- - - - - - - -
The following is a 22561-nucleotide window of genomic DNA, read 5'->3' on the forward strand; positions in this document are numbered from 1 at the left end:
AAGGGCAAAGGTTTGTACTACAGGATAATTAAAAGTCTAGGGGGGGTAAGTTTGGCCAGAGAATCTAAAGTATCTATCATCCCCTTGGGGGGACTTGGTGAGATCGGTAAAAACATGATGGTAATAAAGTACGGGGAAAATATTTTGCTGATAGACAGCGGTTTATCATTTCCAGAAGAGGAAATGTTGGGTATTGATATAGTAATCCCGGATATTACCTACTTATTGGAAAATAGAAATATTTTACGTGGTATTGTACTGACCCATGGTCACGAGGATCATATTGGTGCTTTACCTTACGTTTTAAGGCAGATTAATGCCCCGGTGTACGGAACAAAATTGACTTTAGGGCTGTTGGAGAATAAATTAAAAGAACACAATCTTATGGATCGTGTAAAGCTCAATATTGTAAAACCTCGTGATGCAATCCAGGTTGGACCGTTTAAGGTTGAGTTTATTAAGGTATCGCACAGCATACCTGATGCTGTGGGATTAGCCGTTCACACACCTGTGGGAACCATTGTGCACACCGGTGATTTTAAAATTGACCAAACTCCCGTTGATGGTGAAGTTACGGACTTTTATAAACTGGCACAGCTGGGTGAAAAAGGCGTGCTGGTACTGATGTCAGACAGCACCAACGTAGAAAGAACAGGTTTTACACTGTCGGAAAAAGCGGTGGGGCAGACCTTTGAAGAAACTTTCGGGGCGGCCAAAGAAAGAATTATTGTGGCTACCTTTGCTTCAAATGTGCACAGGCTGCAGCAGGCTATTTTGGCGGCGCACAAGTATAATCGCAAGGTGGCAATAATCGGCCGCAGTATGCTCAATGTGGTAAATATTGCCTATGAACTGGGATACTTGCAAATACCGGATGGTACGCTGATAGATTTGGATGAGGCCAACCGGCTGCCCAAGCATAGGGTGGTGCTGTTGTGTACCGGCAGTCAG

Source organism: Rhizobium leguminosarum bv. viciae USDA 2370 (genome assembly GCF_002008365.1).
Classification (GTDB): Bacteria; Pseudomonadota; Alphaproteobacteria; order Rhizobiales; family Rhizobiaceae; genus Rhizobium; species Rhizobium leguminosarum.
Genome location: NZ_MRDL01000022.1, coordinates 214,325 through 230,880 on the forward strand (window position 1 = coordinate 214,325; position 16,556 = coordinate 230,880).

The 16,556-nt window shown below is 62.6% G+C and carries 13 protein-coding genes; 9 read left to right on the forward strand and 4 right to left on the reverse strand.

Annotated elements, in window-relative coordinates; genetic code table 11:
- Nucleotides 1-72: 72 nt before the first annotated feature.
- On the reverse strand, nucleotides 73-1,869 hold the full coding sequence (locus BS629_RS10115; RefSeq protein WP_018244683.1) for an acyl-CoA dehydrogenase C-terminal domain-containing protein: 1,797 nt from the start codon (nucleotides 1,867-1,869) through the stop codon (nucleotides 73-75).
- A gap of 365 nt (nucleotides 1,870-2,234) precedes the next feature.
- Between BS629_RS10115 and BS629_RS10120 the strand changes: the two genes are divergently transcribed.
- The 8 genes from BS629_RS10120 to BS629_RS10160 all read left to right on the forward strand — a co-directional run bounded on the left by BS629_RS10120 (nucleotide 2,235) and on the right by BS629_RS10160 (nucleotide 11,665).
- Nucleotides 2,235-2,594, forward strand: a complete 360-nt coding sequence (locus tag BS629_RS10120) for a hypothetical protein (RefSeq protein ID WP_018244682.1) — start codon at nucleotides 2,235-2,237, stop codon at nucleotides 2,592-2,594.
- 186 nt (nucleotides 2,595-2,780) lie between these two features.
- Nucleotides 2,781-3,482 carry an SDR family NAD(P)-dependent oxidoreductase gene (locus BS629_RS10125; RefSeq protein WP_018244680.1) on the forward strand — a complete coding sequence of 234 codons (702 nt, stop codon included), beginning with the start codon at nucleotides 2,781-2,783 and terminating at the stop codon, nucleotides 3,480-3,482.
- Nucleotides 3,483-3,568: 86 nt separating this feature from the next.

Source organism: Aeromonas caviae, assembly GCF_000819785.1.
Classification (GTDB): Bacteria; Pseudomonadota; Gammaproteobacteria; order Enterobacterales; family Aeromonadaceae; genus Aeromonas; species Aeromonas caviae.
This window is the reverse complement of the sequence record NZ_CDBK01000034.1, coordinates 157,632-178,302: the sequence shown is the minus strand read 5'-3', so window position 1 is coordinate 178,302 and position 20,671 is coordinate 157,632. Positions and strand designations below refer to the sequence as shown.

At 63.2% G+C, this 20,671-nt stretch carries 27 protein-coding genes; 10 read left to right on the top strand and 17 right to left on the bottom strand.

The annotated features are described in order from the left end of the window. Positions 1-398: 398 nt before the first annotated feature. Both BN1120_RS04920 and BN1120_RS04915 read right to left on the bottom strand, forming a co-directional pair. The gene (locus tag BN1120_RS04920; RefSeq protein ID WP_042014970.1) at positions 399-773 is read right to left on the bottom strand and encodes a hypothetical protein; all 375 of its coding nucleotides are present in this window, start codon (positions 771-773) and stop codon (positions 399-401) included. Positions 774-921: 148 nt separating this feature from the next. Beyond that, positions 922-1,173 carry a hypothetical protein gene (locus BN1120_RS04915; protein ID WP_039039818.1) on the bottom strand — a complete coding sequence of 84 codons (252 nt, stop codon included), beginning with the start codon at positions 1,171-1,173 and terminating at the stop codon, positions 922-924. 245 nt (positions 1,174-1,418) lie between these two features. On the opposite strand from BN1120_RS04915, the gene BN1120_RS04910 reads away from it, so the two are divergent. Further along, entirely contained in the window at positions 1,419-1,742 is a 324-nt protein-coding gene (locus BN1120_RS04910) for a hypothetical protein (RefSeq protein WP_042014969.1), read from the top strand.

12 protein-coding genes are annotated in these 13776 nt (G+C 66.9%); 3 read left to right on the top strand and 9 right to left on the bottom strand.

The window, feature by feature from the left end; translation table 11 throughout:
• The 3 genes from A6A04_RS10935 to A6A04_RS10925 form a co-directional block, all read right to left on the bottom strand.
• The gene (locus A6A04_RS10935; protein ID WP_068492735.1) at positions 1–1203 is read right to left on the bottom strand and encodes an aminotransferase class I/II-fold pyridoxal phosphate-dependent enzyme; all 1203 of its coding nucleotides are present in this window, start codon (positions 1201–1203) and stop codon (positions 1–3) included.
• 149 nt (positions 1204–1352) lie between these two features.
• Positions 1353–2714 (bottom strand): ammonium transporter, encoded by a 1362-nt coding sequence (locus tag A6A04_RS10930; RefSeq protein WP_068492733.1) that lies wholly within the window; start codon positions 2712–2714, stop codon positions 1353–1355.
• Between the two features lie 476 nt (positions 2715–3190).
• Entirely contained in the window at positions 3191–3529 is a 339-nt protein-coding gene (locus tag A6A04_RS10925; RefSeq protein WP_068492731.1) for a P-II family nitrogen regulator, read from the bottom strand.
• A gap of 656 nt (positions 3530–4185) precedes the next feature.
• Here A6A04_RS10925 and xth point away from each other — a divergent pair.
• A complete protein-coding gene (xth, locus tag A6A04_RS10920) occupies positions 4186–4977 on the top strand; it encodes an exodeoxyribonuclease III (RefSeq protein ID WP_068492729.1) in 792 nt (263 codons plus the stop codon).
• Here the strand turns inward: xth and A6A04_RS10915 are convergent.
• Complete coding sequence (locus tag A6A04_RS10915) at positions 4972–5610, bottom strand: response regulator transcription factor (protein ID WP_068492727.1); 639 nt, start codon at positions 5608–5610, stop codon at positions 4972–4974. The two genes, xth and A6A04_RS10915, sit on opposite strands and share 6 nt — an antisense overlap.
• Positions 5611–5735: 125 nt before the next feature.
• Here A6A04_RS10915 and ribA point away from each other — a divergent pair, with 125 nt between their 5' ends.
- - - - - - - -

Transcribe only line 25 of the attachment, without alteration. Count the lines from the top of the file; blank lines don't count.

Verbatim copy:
• The gene (locus A6A04_RS10935; protein ID WP_068492735.1) at positions 1–1203 is read right to left on the bottom strand and encodes an aminotransferase class I/II-fold pyridoxal phosphate-dependent enzyme; all 1203 of its coding nucleotides are present in this window, start codon (positions 1201–1203) and stop codon (positions 1–3) included.